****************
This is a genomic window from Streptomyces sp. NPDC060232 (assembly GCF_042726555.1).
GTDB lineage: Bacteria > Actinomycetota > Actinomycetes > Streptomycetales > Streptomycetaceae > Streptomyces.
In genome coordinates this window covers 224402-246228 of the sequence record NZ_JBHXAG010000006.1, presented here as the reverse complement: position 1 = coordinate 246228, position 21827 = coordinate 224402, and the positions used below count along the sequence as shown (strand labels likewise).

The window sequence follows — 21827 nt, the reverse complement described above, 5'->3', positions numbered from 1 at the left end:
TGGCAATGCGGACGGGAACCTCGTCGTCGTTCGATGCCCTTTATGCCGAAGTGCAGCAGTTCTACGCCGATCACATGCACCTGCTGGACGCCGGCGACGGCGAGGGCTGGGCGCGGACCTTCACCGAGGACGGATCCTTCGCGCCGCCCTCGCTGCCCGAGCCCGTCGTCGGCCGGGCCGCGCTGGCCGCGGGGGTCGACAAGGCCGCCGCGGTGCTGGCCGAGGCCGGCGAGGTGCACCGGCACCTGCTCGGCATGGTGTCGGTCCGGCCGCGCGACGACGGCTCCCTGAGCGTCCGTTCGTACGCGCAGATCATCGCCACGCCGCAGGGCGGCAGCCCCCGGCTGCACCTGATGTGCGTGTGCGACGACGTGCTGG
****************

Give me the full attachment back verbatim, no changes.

This is a genomic window from Streptomyces sp. NPDC060232 (assembly GCF_042726555.1).
GTDB lineage: Bacteria > Actinomycetota > Actinomycetes > Streptomycetales > Streptomycetaceae > Streptomyces.
In genome coordinates this window covers 224402-246228 of the sequence record NZ_JBHXAG010000006.1, presented here as the reverse complement: position 1 = coordinate 246228, position 21827 = coordinate 224402, and the positions used below count along the sequence as shown (strand labels likewise).

The window sequence follows — 21827 nt, the reverse complement described above, 5'->3', positions numbered from 1 at the left end:
TGGCAATGCGGACGGGAACCTCGTCGTCGTTCGATGCCCTTTATGCCGAAGTGCAGCAGTTCTACGCCGATCACATGCACCTGCTGGACGCCGGCGACGGCGAGGGCTGGGCGCGGACCTTCACCGAGGACGGATCCTTCGCGCCGCCCTCGCTGCCCGAGCCCGTCGTCGGCCGGGCCGCGCTGGCCGCGGGGGTCGACAAGGCCGCCGCGGTGCTGGCCGAGGCCGGCGAGGTGCACCGGCACCTGCTCGGCATGGTGTCGGTCCGGCCGCGCGACGACGGCTCCCTGAGCGTCCGTTCGTACGCGCAGATCATCGCCACGCCGCAGGGCGGCAGCCCCCGGCTGCACCTGATGTGCGTGTGCGACGACGTGCTGG